The American Age: United States Foreign Policy at Home and Abroad

By Walter Lafeber | Go to book overview

12
FDR and the Entry into World War II
(1933-1941)

THE SECOND ROOSEVELT

Franklin D. Roosevelt entered the White House in March 1933 as Americans reeled in shock from the economic crisis. The banking system lay in shambles, one of four workers had no job, formerly comfortable businessmen sold apples for 5 cents each on street corners, and dust storms choked those farmers not already driven off their land by bankruptcy. Hitler and Japanese expansionists began to shape world politics, while the League of Nations, mortally wounded by the U.S. and British refusal to support its call to action against Japan in 1932, stumbled slowly to its death.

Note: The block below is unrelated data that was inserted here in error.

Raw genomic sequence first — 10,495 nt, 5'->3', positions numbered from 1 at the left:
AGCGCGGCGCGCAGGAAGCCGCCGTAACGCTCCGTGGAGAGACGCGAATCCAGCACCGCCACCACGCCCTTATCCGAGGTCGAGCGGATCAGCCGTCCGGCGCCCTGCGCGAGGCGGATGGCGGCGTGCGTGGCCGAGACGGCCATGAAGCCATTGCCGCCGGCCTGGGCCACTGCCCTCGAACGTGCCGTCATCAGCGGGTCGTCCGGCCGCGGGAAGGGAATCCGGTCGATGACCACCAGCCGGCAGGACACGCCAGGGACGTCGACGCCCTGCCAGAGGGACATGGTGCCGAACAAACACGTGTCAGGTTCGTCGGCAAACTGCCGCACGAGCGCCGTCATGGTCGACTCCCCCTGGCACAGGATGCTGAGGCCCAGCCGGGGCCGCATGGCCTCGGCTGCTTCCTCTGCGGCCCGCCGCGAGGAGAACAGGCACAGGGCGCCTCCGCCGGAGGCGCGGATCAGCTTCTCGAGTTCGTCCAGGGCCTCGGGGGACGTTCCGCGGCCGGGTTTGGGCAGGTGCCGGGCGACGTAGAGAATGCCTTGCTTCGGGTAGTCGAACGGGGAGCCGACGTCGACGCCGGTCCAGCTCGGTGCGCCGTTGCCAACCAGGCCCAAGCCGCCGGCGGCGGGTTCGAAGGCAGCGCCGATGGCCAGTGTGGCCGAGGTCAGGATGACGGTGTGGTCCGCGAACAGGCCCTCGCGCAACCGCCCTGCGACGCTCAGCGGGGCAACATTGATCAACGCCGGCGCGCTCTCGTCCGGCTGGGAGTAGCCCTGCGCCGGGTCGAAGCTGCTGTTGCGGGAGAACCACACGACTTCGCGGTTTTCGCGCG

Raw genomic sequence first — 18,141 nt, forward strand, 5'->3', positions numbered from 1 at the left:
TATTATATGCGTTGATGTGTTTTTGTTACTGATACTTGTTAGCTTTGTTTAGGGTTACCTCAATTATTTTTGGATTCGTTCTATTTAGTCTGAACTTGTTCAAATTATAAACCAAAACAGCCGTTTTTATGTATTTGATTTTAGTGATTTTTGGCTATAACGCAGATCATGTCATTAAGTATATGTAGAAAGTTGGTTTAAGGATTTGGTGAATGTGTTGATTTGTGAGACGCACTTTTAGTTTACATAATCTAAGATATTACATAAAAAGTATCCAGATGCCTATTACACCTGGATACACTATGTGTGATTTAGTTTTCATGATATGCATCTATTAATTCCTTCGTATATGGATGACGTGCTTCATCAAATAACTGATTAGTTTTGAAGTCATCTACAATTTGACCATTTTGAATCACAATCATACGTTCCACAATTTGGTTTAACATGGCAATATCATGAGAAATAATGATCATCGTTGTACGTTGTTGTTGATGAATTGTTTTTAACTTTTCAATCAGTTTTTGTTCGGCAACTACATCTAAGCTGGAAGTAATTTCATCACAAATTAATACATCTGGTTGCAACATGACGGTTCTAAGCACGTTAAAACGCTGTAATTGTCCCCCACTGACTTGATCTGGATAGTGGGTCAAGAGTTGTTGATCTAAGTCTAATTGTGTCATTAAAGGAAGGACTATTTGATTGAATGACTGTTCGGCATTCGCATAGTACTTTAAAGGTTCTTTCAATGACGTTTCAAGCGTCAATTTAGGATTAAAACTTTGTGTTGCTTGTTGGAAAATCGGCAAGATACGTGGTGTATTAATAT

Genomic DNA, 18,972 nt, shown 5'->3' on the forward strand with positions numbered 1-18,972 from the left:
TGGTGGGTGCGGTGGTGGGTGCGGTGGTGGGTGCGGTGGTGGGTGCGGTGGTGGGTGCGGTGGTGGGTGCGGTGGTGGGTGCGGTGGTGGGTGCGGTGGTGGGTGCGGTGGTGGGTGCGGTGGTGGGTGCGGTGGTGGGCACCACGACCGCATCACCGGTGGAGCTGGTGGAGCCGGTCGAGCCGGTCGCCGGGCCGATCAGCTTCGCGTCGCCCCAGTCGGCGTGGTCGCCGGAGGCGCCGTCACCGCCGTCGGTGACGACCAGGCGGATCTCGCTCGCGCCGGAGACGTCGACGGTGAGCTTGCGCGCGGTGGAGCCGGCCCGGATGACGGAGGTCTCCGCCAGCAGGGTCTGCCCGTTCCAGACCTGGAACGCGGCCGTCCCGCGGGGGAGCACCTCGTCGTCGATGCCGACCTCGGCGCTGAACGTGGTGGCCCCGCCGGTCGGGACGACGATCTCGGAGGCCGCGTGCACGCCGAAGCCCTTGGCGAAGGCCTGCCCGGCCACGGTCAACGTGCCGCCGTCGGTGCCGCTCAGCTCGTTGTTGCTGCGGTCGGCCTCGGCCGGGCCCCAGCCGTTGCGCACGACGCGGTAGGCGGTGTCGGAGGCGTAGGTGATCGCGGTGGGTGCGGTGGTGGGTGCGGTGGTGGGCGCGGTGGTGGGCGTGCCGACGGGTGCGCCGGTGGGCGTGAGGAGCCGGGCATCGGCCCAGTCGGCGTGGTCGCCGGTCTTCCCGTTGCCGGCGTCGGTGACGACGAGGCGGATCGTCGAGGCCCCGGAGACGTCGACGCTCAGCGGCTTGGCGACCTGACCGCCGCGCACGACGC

No one could predict how Roosevelt might react to these crises. Born into a wealthy New York family, distantly related to Theodore Roosevelt, educated at an elite prep school and at Harvard (where his C average indicated that he spent most of his time editing the school newspaper), Roosevelt knew little about grass-roots America. But he moved successfully into New York state politics, then became assistant secretary of the navy under Woodrow Wilson. In 1920, the thirty-eight‐ year-old ran as vice-president on the Democratic party ticket that promised to support Wilson's League of Nations. The Democrats lost, but Roosevelt's future looked limitless—until he was struck down with polio in 1921. His legs were paralyzed for life, his political career apparently ruined. But, with the help of his wife Eleanor and close

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